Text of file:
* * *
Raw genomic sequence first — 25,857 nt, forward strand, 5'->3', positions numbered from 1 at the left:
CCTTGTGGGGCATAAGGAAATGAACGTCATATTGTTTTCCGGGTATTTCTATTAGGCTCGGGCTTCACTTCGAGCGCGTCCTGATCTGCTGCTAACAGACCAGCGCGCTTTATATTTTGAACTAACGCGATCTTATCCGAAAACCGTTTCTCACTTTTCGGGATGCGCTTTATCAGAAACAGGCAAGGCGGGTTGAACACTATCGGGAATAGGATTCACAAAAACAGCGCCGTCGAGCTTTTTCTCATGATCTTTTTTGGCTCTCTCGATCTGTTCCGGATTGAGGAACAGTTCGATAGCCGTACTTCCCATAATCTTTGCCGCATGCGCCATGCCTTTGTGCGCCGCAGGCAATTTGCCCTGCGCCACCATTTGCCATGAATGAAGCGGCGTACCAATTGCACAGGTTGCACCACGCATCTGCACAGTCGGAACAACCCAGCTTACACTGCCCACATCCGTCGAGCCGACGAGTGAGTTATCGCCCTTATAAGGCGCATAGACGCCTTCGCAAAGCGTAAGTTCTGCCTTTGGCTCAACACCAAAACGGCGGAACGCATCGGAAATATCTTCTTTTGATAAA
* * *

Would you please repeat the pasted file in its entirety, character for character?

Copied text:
Raw genomic sequence first — 25,857 nt, forward strand, 5'->3', positions numbered from 1 at the left:
CCTTGTGGGGCATAAGGAAATGAACGTCATATTGTTTTCCGGGTATTTCTATTAGGCTCGGGCTTCACTTCGAGCGCGTCCTGATCTGCTGCTAACAGACCAGCGCGCTTTATATTTTGAACTAACGCGATCTTATCCGAAAACCGTTTCTCACTTTTCGGGATGCGCTTTATCAGAAACAGGCAAGGCGGGTTGAACACTATCGGGAATAGGATTCACAAAAACAGCGCCGTCGAGCTTTTTCTCATGATCTTTTTTGGCTCTCTCGATCTGTTCCGGATTGAGGAACAGTTCGATAGCCGTACTTCCCATAATCTTTGCCGCATGCGCCATGCCTTTGTGCGCCGCAGGCAATTTGCCCTGCGCCACCATTTGCCATGAATGAAGCGGCGTACCAATTGCACAGGTTGCACCACGCATCTGCACAGTCGGAACAACCCAGCTTACACTGCCCACATCCGTCGAGCCGACGAGTGAGTTATCGCCCTTATAAGGCGCATAGACGCCTTCGCAAAGCGTAAGTTCTGCCTTTGGCTCAACACCAAAACGGCGGAACGCATCGGAAATATCTTCTTTTGATAAA